Biography of Thomas de Quincey
Thomas de Quincey was a nineteenth century author famous for writing “Confessions of an English Opium Eater”.
When and Where was he Born?
15th August 1785, 86 Cross Street, Manchester, England.
Thomas De Quincey was the fifth child and second son (of eight children) of Thomas a successful and wealthy linen merchant and his wife Elizabeth Penson.
Schools at Salford, Bath and Winkfield. Manchester Grammar School (ran away aged 17). Worcester College, Oxford (failed to take degree).
Timeline of Thomas De Quincey:
1790: Death of his sister Jane, aged three.
1792: Death of his sister Elizabeth, aged nine.
1793: Death of his father.
1796: He is taken by his mother to live in Bath. He enters Bath Grammar School. His mother takes the name “De Quincey.”
1800: He wins a prize for his translation from Horace’s Twenty-Second Ode. He spends his summer holidays in Ireland and then goes to Manchester Grammar School.
1801: He spends the summer in Everton, near Liverpool, where he meets several Whig Party intellectuals.
1802: De Quincey runs away from school and tours Wales without the blessing of his mother and his uncle. He finally ends up penniless living in London with a prostitute called Ann.
1803: He returns to his family. He spends another summer in Everton and plans a literary career. He writes a fan letter to Wordsworth, and the two begin a correspondence. He enters Worcester College, Oxford.
1804: De Quincey first starts using opium at Oxford when he used it for relief from neuralgia. He meets Charles Lamb.
1805: He travels to the Lake District intending to meet William Wordsworth but turns back after thinking better of it.
1807: He meets Samuel Taylor Coleridge for the first time in Bath and gives him £300 which he pretends is a loan. He travels as an escort to the Lake District with Sara Coleridge and her two sons whilst Coleridge is lecturing in London. He finally meets Wordsworth in Grasmere.
1808: He works with Coleridge on his lectures for the Royal Institution on Poetry and Principles of Taste. He runs away from Oxford during his final examinations and does not receive his degree.
1812: He enters the Middle Temple in London briefly to study for the Bar (as a lawyer). He starts a series of illnesses which meant he took stronger and stronger doses of laudanum (opium in solution, usually of brandy).
1813: He is now taking up to ten wine glasses of opium a day.
1816: Birth of his son, called William Penson, with Margaret Simpson a farmer’s daughter (known as Peggy) and he becomes estranged from the Wordsworths due to his erratic behaviour.
1817: He is still taking opium daily. He marries Peggy and he moves into Nab Cottage her home.
1818: Having used up all of his private fortune from his family he has to earn a living as a journalist and is appointed the Editor of the local Tory newspaper the Westmoreland Gazette.
1819: He is sacked as Editor of the Gazette. He writes a review of Percy Bysshe Shelley’s “The Revolt of Islam” for Blackwood’s Magazine.
1821: De Quincey leaves Grasmere and moves to London where he writes for Blackwood’s Magazine and the London Magazine. He publishes his most famous work “Confessions of an English Opium Eater” in serial form. It becomes an instant bestseller and an inspiration to other writers.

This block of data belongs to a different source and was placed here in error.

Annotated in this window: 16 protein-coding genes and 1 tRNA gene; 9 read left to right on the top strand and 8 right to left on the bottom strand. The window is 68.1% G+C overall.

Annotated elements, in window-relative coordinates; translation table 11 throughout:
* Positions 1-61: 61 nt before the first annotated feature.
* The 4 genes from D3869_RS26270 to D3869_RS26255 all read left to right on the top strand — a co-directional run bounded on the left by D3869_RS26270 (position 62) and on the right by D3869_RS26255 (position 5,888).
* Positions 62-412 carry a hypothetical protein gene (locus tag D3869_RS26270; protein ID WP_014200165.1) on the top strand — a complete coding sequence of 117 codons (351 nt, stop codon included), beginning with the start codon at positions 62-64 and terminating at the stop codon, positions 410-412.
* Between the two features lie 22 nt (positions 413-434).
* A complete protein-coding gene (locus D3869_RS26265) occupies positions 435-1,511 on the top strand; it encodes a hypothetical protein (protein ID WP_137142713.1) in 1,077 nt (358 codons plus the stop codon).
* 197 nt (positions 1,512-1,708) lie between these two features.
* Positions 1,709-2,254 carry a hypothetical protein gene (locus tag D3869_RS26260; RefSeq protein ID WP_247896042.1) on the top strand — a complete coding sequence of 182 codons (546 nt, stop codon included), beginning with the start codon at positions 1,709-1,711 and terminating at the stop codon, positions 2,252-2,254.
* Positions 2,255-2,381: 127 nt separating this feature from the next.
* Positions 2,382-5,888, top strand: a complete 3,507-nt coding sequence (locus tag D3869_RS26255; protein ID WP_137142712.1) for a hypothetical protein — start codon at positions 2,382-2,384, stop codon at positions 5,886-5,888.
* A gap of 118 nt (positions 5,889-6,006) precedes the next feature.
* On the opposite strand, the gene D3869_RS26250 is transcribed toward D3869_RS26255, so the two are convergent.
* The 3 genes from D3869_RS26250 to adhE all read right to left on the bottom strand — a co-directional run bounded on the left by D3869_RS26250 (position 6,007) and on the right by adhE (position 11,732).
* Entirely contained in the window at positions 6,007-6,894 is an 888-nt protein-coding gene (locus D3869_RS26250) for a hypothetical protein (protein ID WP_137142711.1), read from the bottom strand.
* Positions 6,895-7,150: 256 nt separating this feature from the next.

1822: The “Confessions of an English Opium Eater” is published in book form for the first time.
1824: He writes an unfavourable review in the London Magazine of Thomas Carlyle’s translation of Goethe’s “Wilhelm Meister’s Apprenticeship”.
1825: He leaves the London Magazine.
1826: He goes to Edinburgh with his wife and family of eight children. He rejoins Blackwood’s Magazine.
1827: He begins to write for The Edinburgh Saturday Post. He meets Carlyle and becomes friends despite his earlier criticism.
1828: He lodges with Professor John Wilson.
1830: He moves permanently to Edinburgh.
1831: He is imprisoned for his debts.
1832: Death of one of his sons, Julius aged three.
1833: De Quincey is convicted four more times for debts and takes refuge in the Holyrood debtor’s sanctuary.
1834: He is convicted five times more for debts. Death of another of his sons, his eldest William, aged eighteen.
1837: After the death of his wife, Peggy, he is convicted ten times for debts. He begins taking laudanum more and more frequently. Hartley Coleridge, the son of Samuel Taylor Coleridge, moves into Nab Cottage with him and is to remain there until he died in 1849.
1840: Prosecuted for debt he leaves Edinburgh quickly and goes to Glasgow.
1842: One of his sons, Lieutenant Horace De Quincey dies, aged twenty-two, fighting in the Opium Wars in China.
1843: He lives in a small cottage called Mavis Bush in Lasswade outside Edinburgh.
1849: He is briefly imprisoned for debt.
1850: De Quincey moves back to Edinburgh. His works begin to be put out in book form by publishers both in Britain and the United States.
1854: He lodges at 42 Lothian Street, Edinburgh.
When and Where did he Die?
8th December 1859. Polton, Midlothian (near Edinburgh), Scotland after an illness of some weeks according to his obituary.
Age at Death:
1806: “Constituents of Happiness”.
1821: “Confessions of an English Opium Eater”. “Recollections of the Lakes and the Lake Poets”.
1823: “On the Knocking at the Gate in Macbeth.”
1827: “On Murder Considered as One of the Many Fine Arts”.
1832: “Klosterheim, or the Masque”.
1834: “Lake Reminiscences”.
1844: “The Logic of Political Economy”.
1845: “Suspira de Profundis”.
1849: “The English Mail Coach”.
1853: “Autobiographical Sketches”.
1853: “Selections Grave and Gay.”
(1889): Collected Writings”.
1817: Margaret (Peggy) Simpson, a farmer’s daughter whom he had made pregnant. (died 1837).
Site of Grave:
Saint Cuthbert’s (West) Churchyard in Edinburgh next to his wife and two of his children.
Places of Interest:
Dove Cottage Museum and Wordsworth Trust, Grasmere.
Nab Cottage, Rydal. Now a language school.
Saint Cuthbert’s Churchyard.